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What advance in Physics have had the most impact on history?

  1. Nov 2, 2003 #1
    Hello all,
    I was wondering what advance in physics had the most impact in history and why.

    Personally, it's tempting to say E=MC^2, which said it was possible to give us the bomb, but it seems that that is too recent to really calculate the effects.

    Perhaps Newton's laws of motion? Or magnetism which opened up the world? Electricity is perhaps another for obvious reasons.

    Thoughts?
     
  2. jcsd
  3. Nov 2, 2003 #2

    jcsd

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    I'd say Newton's laws of motion most defintely, as they can be seen as instrumental in the industrial revolution. Relativty doesn't have far-reaching (current) practical applications as Newtonian physics, due to the simple fact that Newtonian physics acts as a very good approximation to R. in everyday situations.
     
  4. Nov 2, 2003 #3
    E=mc2 is utterly insignificant in the scope of its influence compared to Newton's mechanics or Maxwell's electromagnetism.

    Personally, I'd say that the "advance" with the most impact was the synthesis of theory and experiment. Galileo and Kepler are most famous for starting the modern trend, but it can be traced back to Archimedes, Erastothenes, and others.

    It's something that's so obvious to a scientifically-trained person today that it's sometimes overlooked, but the idea that you can formulate mathematical laws of nature by controlled experiment and careful quantitative observation is one that became widespread only relatively recently in the history of civilization --- but it is the basis for all modern science.
     
  5. Nov 3, 2003 #4
    I'm a big fan of Erastothenes too ambitwister. For those unfamiliar with his name, he was the guy who worked in the Library in Alexandria (370bc?) and read that at Syrene, the sun was reflected back perfectly from the water surface of a deep well, at midday on midsummers day. (ie the sun was directly overhead then)

    He knew that at the same time, buildings in Alexandria cast a shadow of just over 7 degrees. This showed the curvature of the earth if the sun's rays were considered to be parallel. Then, he had the distance from Syrene to Alexandria measured by walkers (with ropes between their ankles to standardise one step length) and thus calculated the diameter of the earth using simple geometry!

    His figure was within a few percent of the accepted value today.

    An Impressive chap!
     
  6. Nov 3, 2003 #5
    i believe......

    i belive that the discovery of the structure of an atom and the particles that exist in it is the most important discover because it has completely changed the way we look at the world.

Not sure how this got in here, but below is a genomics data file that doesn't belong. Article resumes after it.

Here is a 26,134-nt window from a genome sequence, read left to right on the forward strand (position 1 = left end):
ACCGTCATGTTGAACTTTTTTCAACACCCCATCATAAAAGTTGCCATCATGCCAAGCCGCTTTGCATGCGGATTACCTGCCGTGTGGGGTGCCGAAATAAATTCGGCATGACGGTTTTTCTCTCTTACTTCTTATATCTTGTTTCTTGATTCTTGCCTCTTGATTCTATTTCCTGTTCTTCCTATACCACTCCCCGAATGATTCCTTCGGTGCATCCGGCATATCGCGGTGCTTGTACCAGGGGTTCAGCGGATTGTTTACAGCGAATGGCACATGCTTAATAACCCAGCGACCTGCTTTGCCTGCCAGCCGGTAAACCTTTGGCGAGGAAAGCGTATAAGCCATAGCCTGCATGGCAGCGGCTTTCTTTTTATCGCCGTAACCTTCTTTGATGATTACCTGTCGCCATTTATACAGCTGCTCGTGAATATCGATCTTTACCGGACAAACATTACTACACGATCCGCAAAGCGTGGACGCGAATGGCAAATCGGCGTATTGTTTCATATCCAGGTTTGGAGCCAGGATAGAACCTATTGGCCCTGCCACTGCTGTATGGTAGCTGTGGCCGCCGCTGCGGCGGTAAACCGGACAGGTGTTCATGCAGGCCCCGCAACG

-benzun
    All For God!
     
  7. Nov 3, 2003 #6

    selfAdjoint

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    The question was not about importance in general, but about impact on our lives. And in that category I have two candidates;

    1) Newton's three laws of motion, because they became the basis of civil and mecahnical engineering and thus for the bridges, airplanes, cars, and such that we rely on.

    2) Maxwell's laws of electromagnetism, which became the basis for the electronics industry including radio and television, computers and cell phones.
     
  8. Nov 3, 2003 #7
    Pretty hard to argue against that!
     
  9. Nov 3, 2003 #8

    Chi Meson

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    I agree with selfAdjoint. Newton and Maxwell would be vying for top prize. I always tend to lean toward Maxwell because, well no reason.

    Scots wha hae!
     
  10. Nov 4, 2003 #9
    I can easily see how Newton's Laws of Motion have affected out world greatly, but I'm still a little hazy on Maxwell.

    As far as my limited understand goes, he was the first to propose that light was a form of electromagnetic radiation. How has this affected history? Is it because of his theory that we know about frequencies which gave us radios, x-rays, and the like?

    The reason I'm asking is that I've got a physics essay on "in your opinion, which advance has had the most effect on history" and I'm probing for ideas right now. As it stands, I believe that Newton's Kinematics and Laws of Motion have greater influence, but electromagnetism sounds intriguing. Would anyone care to explain? Thanks.
     
  11. Nov 5, 2003 #10
    My Vote

    Copernicus for stopping the stars and moving the earth. Without this notion, I don't think you have many of the scientific insights that came about in the 1600's and therefore anytime afterward. Also, this had a profound effect on society and religion. I think Newton funs a very close second though.
     
  12. Nov 5, 2003 #11
    1.) Maxwell Equation

    2.) Newton's 3 equations of motion

    Not physic, rather math

    3.) Fourier series/laplace equation.
     
  13. Nov 6, 2003 #12

    Chi Meson

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    Without Maxwell, Einstein would not have discovered relativity.

    Without maxwell, Tesla would not have understood, perfected and propagated ac electricity.

    Without maxwell, people would not have the background necessary to make capacitors and inductors do what they want them to do. That is, no transistors, no computer chips, no etc etc.

    If there were no James Clerk Maxwell, someone else would have certainly figured it out by now, but everything we have today would have come about later. Everything electronic that we have here and now would not have been posiible if Maxwell was not there and then.

    The same is true for Newton, but isn't everyone else going to talk about Newton?
     
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